Etymology
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Kraut (n.)
"a German" (especially a German soldier), 1841, but popularized during World War I, from German kraut "cabbage," considered a characteristic national dish. The "cabbage" sense is attested in English from 1855.
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sauerkraut (n.)

"a favorite German dish consisting of cabbage cut fine, pressed, salted, and fermented until sour," 1630s, from German Sauerkraut, literally "sour cabbage," from sauer "sour" (from Proto-Germanic *sura-; see sour (adj.)) + Kraut "vegetable, cabbage," from Old High German krut, from Proto-Germanic *kruthan.

They pickle it [cabbage] up in all high Germany, with salt and barberies, and so keepe it all the yeere, being commonly the first dish you have served in at table, which they call their sawerkrant. [James Hart, "Klinike, or the diet of the diseased," 1633]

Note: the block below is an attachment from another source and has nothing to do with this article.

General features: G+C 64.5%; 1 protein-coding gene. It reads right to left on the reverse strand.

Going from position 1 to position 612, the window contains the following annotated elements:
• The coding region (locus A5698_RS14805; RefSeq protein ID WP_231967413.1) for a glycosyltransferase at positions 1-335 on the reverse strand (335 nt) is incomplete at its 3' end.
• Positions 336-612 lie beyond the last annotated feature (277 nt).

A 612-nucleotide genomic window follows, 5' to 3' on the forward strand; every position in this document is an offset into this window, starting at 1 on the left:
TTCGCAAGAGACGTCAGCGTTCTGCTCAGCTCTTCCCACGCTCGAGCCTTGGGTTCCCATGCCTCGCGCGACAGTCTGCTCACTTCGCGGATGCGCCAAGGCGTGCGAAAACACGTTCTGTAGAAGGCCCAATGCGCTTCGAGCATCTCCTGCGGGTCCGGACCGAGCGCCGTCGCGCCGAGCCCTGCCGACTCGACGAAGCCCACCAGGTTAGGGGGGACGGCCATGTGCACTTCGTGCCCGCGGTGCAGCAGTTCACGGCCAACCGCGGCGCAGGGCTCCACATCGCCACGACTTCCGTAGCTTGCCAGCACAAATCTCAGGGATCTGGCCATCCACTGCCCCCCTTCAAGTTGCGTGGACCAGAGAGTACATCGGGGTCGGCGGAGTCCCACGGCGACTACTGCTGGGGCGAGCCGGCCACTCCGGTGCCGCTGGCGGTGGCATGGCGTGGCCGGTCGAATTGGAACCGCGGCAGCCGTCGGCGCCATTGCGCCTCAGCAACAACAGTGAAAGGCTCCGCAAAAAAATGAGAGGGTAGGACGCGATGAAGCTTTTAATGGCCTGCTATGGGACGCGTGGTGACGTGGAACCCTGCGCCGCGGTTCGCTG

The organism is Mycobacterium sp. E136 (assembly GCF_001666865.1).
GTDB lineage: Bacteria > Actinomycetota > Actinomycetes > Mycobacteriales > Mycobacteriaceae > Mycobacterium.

In U.S. slang, figurative use for "a German" dates from 1858 (compare kraut). "The effort to substitute liberty-cabbage for sauerkraut, made by professional patriots in 1918, was a complete failure." [Mencken]. French choucroute (19c.) is the German word, but via Alsatian German surkrut but with folk etymology alteration in French based on chou "cabbage" + croûte "crust" (n.).

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